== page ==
To manage the economic costs of the coronavirus pandemic, people must have the financial resources to comply with containment measures and a gradual reopening. The private financial system therefore plays a key role in the survival of economic productivity and employment.
Having implemented measures to contain the spread of COVID-19 and alleviate the public health crisis, the natural concern is how to maintain societal well-being and reduce the economic costs associated with the pandemic.
Right now, there are two challenges: in the short-term, ensuring people have enough financial resources to comply with containment measures and a gradual reopening, and in the long term, once the emergency is over, working toward replacing these resources invested by society and return to growth. For this to happen, it is essential that economic productivity remains intact—that is, the capacity to create value through companies and labor opportunities.
For this, we must mitigate the risk of losing physical and human capital, as their creation requires significant time and resources. Specifically, workers have had to secure formal technical education as well as the distinct knowledge of the technology and processes used differently in each company.
In addition to the financial resources they have invested, companies have developed business relationships with clients and suppliers over time. Maintaining them will help the recovery be more efficient and quicker once the emergency is over, making it possible to reach previous production and employment levels.
This is particularly true for certain emerging countries where less capital is available, like in Central America and the Dominican Republic. In addition, the small and medium-sized enterprise (SME) segment is particularly important, as it generates an average of 70% of all jobs in the region, yet has very limited financial resources in an emergency. These companies are dealing with low liquidity as a result of a decline in income from sales, preventing them from fulfilling their commitments to suppliers, the government, workers, and lending institutions. In anticipation of this possibility, the latter could limit refinancing and the credit supply. All of this could lead to insolvency among SME and a permanent loss of jobs.
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Implementing Measures and SME
During this emergency, the countries of the region implemented measures to protect SME and jobs. They also moved to push back the date of payment for taxes and Social Security contributions, develop measures to support the tourism and retail sectors, and prioritize government purchasing of agricultural goods. In addition, they have reduced monetary and swap rates, as well as capital and liquidity requirements for banks; implemented foreign exchange auctions; and allowed the purchase of public debt by the central bank on the secondary market. Public procurement processes have also been streamlined.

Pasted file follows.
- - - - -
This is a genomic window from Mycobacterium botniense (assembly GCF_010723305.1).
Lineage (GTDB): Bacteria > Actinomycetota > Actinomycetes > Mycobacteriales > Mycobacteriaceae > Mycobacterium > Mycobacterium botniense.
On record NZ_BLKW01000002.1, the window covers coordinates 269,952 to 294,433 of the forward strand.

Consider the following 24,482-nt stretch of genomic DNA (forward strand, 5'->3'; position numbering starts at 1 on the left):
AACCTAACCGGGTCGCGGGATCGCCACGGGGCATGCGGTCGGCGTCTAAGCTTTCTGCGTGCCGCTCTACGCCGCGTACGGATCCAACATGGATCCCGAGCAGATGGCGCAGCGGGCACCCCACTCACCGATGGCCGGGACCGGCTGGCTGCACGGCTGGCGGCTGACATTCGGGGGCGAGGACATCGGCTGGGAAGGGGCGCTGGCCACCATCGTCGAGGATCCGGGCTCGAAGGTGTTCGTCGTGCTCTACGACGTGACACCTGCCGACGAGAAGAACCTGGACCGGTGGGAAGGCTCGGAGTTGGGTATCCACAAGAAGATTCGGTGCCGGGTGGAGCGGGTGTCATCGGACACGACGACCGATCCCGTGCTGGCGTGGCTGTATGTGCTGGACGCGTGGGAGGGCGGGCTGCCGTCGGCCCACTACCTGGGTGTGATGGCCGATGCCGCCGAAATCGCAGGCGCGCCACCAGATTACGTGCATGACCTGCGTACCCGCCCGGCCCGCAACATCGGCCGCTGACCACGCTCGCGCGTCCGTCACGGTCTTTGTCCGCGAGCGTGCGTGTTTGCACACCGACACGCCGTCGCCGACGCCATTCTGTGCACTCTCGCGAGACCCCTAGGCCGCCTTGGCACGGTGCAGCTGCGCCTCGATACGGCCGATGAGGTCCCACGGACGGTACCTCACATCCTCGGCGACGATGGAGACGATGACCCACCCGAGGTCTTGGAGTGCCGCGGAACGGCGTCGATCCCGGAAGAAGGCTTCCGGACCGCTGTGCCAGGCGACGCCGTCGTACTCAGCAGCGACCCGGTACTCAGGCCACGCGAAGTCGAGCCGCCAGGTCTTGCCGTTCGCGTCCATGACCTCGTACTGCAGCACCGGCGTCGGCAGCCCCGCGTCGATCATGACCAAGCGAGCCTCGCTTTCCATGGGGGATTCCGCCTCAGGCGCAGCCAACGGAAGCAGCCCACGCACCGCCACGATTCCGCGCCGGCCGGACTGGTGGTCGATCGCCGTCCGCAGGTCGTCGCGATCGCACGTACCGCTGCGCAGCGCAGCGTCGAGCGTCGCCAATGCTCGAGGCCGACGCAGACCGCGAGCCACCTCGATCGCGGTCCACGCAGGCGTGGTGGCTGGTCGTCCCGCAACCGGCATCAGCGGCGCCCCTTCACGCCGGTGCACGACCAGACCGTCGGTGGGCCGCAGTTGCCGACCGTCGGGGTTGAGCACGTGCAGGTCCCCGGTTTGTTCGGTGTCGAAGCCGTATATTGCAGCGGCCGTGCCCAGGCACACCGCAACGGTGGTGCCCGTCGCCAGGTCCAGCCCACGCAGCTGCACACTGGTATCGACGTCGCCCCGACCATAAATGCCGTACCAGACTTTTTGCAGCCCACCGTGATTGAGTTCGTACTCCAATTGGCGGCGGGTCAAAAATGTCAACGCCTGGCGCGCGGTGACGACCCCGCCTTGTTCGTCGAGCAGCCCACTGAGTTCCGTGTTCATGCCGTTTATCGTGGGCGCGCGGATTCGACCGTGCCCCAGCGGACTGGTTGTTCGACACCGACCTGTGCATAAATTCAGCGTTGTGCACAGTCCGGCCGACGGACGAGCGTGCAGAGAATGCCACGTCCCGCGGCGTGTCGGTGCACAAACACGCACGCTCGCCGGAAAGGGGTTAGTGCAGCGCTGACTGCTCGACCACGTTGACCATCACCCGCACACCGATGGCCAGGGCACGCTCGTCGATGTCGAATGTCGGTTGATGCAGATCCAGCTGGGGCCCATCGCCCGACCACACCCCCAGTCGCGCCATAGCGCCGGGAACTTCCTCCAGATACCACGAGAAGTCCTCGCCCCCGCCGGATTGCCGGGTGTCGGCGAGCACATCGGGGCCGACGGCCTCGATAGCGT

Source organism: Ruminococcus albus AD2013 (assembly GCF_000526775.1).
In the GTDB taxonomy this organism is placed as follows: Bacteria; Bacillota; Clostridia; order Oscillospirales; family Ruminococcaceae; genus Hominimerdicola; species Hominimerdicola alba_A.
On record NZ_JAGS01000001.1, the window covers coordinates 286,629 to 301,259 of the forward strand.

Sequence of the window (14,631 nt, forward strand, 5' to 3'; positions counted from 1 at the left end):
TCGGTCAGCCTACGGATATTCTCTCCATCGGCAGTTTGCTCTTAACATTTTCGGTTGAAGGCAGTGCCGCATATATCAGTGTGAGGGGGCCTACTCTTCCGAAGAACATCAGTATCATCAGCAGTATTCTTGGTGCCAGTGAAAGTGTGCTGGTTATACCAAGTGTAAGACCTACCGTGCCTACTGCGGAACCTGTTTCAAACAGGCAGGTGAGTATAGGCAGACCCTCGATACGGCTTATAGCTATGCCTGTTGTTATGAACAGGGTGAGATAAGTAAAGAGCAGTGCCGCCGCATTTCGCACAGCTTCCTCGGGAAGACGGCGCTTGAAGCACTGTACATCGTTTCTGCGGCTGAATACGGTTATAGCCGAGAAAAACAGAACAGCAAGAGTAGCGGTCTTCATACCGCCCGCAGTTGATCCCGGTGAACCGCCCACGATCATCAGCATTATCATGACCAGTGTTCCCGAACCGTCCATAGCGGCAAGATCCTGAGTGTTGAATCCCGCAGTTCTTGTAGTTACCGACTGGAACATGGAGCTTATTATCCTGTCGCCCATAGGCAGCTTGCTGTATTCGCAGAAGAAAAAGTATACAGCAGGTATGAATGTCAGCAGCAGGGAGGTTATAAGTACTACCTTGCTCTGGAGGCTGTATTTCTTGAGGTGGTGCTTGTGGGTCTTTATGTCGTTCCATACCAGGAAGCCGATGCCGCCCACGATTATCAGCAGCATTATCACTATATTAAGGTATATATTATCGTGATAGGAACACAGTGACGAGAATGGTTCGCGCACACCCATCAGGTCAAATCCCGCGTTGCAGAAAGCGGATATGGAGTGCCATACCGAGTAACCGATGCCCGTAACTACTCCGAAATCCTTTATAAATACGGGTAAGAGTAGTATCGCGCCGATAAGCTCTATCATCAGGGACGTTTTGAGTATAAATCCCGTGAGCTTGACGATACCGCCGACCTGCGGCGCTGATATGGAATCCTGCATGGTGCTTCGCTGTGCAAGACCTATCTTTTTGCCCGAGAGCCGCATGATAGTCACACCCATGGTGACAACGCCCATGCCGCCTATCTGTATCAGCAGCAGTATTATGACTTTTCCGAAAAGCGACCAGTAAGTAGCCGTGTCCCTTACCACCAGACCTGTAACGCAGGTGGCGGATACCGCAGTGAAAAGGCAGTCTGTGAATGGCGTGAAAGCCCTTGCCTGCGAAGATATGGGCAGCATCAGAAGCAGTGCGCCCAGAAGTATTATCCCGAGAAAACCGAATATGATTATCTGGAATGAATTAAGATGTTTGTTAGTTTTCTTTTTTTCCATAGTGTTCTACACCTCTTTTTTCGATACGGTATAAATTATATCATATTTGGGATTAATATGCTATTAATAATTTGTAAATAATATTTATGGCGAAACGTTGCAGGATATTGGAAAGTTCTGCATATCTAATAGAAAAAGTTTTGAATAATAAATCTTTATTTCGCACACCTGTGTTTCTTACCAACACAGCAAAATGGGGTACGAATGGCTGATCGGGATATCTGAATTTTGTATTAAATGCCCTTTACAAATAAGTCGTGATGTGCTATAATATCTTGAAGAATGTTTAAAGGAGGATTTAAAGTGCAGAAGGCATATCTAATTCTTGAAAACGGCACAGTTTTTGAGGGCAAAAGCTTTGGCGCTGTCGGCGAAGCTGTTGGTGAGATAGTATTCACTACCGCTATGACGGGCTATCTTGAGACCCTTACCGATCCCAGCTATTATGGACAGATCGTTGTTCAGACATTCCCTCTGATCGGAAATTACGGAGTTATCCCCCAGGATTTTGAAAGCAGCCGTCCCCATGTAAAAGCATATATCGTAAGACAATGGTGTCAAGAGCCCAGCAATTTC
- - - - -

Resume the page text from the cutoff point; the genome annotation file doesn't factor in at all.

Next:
However, if closure of the economy extends over a long period of time, putting liquidity or solvency pressure on some financial institutions, they could tighten lending standards over the next few months despite the aforementioned measures. For the recovery, it would be a good idea to evaluate the creation of a potential guarantee fund to support new lending, especially to SME. In the medium-term, measures should be taken to strengthen financial stability protections, including bankruptcy laws, deposit insurance and lender of last resort.
In addition to the public policy actions aimed at supporting liquidity and employment, the private sector financial system plays an important role in contributing to the survival of economic productivity. Private banks can be very useful vehicles for providing lines of credit to alleviate the liquidity crunches faced by companies and homes.
Financing for the recovery
First, private banks can facilitate financing for foreign trade and strengthening supply chains, which is important for imports of basic goods for the family basket, as well as for inputs for companies and safeguarding export income.
Second, short-term financing provided by banks to the corporate sector can facilitate the acquisition of working capital, the repayment of existing debt, and supplier diversification in a context in which global value chains are being disrupted. Additionally, support for small enterprises can be provided through “anchor” companies, or larger companies, alleviating the liquidity crunch faced by their base of suppliers.
Lastly, financial entities can work hand-in-hand with governments to ensure that lower income homes that receive conditional or other types of transfers can receive loans based on future transfers, with defined conditions in terms of interest rates and amounts.
Essentially, preserving economic productivity to ensure the recovery from the pandemic can be a quicker means by using all approaches available: workers, companies, and financial entities.■
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